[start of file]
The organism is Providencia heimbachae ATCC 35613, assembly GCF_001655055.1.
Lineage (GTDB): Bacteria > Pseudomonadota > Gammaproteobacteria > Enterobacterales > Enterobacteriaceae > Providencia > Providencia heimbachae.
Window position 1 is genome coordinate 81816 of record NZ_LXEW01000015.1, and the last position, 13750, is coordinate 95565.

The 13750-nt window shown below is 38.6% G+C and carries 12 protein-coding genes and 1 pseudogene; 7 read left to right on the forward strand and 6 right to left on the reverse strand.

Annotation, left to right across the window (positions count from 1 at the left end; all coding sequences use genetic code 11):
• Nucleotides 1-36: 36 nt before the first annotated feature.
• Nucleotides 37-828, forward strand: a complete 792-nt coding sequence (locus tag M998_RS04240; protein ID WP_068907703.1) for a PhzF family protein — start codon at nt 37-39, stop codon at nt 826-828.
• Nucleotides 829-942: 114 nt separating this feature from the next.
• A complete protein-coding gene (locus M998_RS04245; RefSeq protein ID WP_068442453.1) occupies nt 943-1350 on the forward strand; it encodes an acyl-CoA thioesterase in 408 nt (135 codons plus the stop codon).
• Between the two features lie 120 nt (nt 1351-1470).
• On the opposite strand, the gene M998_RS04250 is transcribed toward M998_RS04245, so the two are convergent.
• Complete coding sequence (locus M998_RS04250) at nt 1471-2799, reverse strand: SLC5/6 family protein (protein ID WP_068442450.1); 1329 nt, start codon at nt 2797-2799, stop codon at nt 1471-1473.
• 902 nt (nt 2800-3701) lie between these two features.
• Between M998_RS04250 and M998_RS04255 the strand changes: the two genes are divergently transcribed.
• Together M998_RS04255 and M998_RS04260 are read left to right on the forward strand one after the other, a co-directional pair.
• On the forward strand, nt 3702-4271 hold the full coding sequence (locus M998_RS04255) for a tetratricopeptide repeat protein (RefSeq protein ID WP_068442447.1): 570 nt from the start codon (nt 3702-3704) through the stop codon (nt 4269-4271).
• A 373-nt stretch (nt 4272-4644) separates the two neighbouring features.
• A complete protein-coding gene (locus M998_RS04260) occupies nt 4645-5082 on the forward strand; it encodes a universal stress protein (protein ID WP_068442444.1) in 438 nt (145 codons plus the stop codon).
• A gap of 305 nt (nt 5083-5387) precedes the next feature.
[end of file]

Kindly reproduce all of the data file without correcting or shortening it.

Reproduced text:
The organism is Providencia heimbachae ATCC 35613, assembly GCF_001655055.1.
Lineage (GTDB): Bacteria > Pseudomonadota > Gammaproteobacteria > Enterobacterales > Enterobacteriaceae > Providencia > Providencia heimbachae.
Window position 1 is genome coordinate 81816 of record NZ_LXEW01000015.1, and the last position, 13750, is coordinate 95565.

The 13750-nt window shown below is 38.6% G+C and carries 12 protein-coding genes and 1 pseudogene; 7 read left to right on the forward strand and 6 right to left on the reverse strand.

Annotation, left to right across the window (positions count from 1 at the left end; all coding sequences use genetic code 11):
• Nucleotides 1-36: 36 nt before the first annotated feature.
• Nucleotides 37-828, forward strand: a complete 792-nt coding sequence (locus tag M998_RS04240; protein ID WP_068907703.1) for a PhzF family protein — start codon at nt 37-39, stop codon at nt 826-828.
• Nucleotides 829-942: 114 nt separating this feature from the next.
• A complete protein-coding gene (locus M998_RS04245; RefSeq protein ID WP_068442453.1) occupies nt 943-1350 on the forward strand; it encodes an acyl-CoA thioesterase in 408 nt (135 codons plus the stop codon).
• Between the two features lie 120 nt (nt 1351-1470).
• On the opposite strand, the gene M998_RS04250 is transcribed toward M998_RS04245, so the two are convergent.
• Complete coding sequence (locus M998_RS04250) at nt 1471-2799, reverse strand: SLC5/6 family protein (protein ID WP_068442450.1); 1329 nt, start codon at nt 2797-2799, stop codon at nt 1471-1473.
• 902 nt (nt 2800-3701) lie between these two features.
• Between M998_RS04250 and M998_RS04255 the strand changes: the two genes are divergently transcribed.
• Together M998_RS04255 and M998_RS04260 are read left to right on the forward strand one after the other, a co-directional pair.
• On the forward strand, nt 3702-4271 hold the full coding sequence (locus M998_RS04255) for a tetratricopeptide repeat protein (RefSeq protein ID WP_068442447.1): 570 nt from the start codon (nt 3702-3704) through the stop codon (nt 4269-4271).
• A 373-nt stretch (nt 4272-4644) separates the two neighbouring features.
• A complete protein-coding gene (locus M998_RS04260) occupies nt 4645-5082 on the forward strand; it encodes a universal stress protein (protein ID WP_068442444.1) in 438 nt (145 codons plus the stop codon).
• A gap of 305 nt (nt 5083-5387) precedes the next feature.